Filling stations in Abuja and neighboring states were shut on Tuesday leading to lengthy queues by motorists for Premium Motor Spirit, popularly called petrol, at the few outlets that dispensed the commodity.
The petrol scarcity was a result of the warning strike embarked upon by the Suleja Depot Branch of the Independent Petroleum Marketers Association of Nigeria.
The three-day warning strike by the oil marketers started on Monday which stopped their members from lifting petrol from the depot to more than five states in the North including Abuja, a development that caused scarcity on Tuesday.
Reason being that they had no product to dispense. However, black marketers in front of the filling stations and opposite NNPC headquarters used the opportunity to sell their wares at higher rates to motorists.
Members of the union commenced the strike on Monday in protest against the continued indebtedness of the Federal Government to oil marketers with respect to the payment of fuel transportation costs, otherwise called bridging claims.
Government officials kept mute about the situation when contacted.
The IPMAN Suleja Depot Branch Chairman, Yahaya Alhassan, said marketers had stopped the supply of products from the depot, as the union had prevented trucks from moving PMS to the northern states.
He said marketers were withdrawing their services until the Federal Government settled their outstanding bridging claims of N50.5bn. Yahaya added that the three-day warning strike would go on if the Nigerian Midstream and Downstream Petroleum Regulatory Authority fails to remit the money.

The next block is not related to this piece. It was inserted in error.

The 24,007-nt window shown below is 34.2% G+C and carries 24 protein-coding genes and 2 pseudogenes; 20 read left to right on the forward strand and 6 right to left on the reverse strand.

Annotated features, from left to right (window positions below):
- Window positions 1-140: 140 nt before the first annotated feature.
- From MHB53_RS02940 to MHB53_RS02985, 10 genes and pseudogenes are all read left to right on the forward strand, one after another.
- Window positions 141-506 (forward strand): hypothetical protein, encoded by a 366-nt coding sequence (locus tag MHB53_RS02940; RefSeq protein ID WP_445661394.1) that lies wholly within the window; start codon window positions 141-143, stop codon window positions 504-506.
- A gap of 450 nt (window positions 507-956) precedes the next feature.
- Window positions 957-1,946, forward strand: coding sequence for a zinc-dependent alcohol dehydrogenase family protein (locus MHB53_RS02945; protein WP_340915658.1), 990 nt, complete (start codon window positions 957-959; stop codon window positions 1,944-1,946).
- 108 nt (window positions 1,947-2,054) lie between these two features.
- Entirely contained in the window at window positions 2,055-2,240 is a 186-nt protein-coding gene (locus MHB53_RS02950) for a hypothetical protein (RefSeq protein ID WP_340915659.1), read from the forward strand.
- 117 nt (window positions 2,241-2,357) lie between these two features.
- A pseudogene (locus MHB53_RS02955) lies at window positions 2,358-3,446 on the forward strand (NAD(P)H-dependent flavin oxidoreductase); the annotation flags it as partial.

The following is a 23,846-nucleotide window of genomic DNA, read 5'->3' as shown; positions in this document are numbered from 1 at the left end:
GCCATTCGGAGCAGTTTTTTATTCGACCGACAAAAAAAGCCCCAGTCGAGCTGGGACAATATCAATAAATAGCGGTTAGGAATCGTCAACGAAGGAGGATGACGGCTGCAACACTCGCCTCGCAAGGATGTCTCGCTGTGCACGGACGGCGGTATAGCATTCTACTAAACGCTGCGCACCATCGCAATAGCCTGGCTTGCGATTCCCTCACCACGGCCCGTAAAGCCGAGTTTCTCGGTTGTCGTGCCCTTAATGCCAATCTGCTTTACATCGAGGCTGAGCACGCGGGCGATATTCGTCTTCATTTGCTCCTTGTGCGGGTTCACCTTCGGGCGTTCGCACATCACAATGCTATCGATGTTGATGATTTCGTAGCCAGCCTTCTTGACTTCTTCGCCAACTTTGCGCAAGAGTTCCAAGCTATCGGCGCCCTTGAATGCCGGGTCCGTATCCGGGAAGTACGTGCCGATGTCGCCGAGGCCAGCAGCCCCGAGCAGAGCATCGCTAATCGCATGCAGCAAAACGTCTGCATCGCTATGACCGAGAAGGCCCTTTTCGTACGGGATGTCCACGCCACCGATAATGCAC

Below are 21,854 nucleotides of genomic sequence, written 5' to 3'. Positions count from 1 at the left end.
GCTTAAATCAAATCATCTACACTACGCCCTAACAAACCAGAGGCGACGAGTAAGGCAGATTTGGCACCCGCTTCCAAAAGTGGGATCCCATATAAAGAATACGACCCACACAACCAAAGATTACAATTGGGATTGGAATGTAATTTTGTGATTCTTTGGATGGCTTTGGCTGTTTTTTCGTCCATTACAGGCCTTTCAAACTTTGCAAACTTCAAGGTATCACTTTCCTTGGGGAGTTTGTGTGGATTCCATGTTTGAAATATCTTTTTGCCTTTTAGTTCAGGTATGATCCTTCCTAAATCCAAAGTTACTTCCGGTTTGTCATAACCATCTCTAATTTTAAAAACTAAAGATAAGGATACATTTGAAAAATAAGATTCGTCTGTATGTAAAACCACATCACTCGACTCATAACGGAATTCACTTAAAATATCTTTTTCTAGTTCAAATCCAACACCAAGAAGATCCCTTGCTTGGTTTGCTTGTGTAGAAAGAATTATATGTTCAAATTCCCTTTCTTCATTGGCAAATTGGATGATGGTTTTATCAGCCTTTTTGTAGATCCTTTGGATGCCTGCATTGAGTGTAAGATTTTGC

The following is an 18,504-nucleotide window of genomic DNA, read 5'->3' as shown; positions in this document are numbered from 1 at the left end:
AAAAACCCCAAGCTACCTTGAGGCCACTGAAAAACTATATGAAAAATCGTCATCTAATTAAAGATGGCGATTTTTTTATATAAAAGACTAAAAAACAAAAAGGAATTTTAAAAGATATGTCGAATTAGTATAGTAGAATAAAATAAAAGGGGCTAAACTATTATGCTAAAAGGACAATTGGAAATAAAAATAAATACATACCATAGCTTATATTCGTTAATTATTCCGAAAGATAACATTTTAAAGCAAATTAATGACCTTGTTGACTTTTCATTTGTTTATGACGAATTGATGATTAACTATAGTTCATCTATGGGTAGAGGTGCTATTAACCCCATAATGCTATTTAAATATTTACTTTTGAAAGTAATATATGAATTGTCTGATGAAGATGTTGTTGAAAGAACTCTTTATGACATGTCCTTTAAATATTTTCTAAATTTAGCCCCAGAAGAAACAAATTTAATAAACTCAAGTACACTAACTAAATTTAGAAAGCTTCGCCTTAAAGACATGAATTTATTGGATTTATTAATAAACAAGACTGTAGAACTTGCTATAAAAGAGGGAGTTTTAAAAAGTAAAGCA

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“At the expiration of the warning strike on Wednesday, if they (NMDPRA) fail to pay us, the stoppage of supply would continue indefinitely,” Alhassan stated, adding that all the appeals that the association made to the authority to pay the debt had been ignored.
In a similar development, the National Executive Committee of IPMAN said on Tuesday that it had been informed of a series of unwarranted attacks against members loading petroleum products across NNPC depots and private depots.
It said the attacks were within Rivers State “by a group of disgruntled people using the army and police and claiming to be acting on order from above.”
IPMAN President, Debo Ahmed, said members of the association should “kindly be informed that we have not authorized anybody to harass or intimidate our members under the guise of levy collection.
“On behalf of IPMAN NEC, I direct that you withdraw your services anywhere you find them trying to execute this evil plot.”